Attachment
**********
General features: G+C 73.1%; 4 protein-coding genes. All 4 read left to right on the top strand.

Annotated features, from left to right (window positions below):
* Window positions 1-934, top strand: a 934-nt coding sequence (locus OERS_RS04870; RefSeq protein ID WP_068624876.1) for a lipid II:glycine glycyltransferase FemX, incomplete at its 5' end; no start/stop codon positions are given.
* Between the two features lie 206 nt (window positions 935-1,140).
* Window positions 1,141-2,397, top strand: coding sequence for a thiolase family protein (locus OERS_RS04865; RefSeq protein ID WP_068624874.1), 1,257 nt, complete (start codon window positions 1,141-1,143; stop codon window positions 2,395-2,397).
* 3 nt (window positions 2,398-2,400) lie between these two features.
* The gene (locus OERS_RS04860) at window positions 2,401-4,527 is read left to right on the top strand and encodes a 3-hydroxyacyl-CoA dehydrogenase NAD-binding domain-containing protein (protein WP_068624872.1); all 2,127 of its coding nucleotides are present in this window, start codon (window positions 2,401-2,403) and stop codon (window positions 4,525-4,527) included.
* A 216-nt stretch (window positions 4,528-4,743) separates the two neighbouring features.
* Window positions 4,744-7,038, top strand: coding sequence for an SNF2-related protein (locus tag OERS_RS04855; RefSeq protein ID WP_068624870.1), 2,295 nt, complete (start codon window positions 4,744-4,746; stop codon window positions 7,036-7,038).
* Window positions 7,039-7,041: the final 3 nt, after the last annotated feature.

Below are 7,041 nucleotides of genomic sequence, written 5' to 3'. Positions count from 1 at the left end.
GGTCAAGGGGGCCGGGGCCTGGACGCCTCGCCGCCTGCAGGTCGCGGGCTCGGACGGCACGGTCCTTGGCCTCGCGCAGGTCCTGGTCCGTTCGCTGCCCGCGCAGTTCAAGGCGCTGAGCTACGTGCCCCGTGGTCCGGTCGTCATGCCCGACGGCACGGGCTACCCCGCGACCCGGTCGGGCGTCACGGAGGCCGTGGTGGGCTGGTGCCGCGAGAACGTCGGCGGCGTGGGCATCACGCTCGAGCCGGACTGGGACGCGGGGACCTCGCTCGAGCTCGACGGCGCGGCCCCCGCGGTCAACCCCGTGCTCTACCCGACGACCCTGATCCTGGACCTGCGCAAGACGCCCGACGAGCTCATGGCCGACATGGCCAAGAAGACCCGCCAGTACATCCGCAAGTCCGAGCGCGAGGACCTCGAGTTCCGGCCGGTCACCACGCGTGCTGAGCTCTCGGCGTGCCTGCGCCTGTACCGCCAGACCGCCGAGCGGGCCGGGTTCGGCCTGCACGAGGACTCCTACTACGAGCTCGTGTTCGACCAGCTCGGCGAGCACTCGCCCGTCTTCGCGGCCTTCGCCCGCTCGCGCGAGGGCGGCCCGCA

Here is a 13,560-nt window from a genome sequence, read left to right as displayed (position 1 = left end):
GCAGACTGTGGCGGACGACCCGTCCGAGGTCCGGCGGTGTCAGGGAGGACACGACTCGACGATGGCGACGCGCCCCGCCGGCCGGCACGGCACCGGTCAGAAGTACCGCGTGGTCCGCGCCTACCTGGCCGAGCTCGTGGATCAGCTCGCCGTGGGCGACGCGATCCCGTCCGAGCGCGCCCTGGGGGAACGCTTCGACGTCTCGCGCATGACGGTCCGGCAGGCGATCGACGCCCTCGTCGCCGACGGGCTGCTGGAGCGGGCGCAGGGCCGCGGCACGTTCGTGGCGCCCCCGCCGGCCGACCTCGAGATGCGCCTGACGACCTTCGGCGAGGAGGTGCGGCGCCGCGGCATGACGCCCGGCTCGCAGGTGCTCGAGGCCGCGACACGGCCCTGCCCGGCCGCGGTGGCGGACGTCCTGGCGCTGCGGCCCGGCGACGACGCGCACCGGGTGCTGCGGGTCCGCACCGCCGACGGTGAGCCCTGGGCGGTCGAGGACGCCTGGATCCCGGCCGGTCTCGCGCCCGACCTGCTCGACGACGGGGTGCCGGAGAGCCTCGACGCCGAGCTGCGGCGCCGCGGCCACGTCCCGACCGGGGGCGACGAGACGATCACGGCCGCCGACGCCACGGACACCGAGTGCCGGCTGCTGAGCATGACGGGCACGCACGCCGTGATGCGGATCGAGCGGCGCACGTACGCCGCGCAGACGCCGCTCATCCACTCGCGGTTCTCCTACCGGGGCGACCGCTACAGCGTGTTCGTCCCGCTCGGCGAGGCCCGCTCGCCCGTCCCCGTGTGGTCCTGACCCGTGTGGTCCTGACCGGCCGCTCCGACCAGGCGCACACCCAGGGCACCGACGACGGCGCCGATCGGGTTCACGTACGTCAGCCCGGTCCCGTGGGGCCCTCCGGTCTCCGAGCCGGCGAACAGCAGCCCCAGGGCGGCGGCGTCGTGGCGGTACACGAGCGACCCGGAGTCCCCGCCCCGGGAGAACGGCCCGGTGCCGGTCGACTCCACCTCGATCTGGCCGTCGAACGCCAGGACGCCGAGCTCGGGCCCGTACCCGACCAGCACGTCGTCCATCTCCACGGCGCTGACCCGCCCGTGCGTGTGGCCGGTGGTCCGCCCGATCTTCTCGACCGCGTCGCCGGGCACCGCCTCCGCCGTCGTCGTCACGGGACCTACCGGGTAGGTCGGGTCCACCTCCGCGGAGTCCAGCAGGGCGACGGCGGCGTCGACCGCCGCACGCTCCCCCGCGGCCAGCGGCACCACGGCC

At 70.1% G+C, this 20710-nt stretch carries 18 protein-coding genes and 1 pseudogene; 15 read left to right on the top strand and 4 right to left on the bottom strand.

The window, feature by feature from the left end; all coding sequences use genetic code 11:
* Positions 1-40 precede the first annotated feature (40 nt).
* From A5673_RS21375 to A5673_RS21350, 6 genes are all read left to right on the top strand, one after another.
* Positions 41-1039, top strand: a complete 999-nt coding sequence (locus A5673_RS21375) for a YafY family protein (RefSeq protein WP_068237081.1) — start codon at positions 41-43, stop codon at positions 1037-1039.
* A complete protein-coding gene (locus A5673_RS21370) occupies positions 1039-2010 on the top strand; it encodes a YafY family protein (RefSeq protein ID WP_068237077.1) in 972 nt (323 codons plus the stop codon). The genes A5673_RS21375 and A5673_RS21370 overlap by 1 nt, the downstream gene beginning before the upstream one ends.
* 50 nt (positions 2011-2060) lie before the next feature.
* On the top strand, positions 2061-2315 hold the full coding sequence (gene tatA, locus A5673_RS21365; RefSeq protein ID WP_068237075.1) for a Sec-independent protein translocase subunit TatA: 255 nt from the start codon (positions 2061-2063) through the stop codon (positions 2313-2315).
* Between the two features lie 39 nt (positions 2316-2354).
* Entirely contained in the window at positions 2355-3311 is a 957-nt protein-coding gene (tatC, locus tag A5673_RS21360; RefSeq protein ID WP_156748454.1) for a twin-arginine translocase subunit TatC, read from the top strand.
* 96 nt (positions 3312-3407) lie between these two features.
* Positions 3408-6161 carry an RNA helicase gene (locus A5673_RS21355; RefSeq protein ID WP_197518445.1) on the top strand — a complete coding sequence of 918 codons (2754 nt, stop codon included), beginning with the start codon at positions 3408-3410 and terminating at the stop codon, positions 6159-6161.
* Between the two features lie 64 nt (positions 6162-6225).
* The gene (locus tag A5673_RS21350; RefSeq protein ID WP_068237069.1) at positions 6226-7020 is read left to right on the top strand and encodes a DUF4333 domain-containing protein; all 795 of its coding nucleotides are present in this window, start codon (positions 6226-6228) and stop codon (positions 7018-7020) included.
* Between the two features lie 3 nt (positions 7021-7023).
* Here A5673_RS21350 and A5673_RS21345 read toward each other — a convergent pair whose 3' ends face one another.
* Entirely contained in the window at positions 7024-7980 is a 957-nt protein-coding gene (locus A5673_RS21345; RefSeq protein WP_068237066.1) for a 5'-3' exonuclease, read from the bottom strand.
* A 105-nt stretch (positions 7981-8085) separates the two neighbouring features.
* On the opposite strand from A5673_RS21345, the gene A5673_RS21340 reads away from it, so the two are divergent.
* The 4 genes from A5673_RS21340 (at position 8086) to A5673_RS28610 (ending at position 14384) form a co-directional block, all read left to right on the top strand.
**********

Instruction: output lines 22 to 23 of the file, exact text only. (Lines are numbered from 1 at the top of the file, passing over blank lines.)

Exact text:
* On the top strand, positions 2061-2315 hold the full coding sequence (gene tatA, locus A5673_RS21365; RefSeq protein ID WP_068237075.1) for a Sec-independent protein translocase subunit TatA: 255 nt from the start codon (positions 2061-2063) through the stop codon (positions 2313-2315).
* Between the two features lie 39 nt (positions 2316-2354).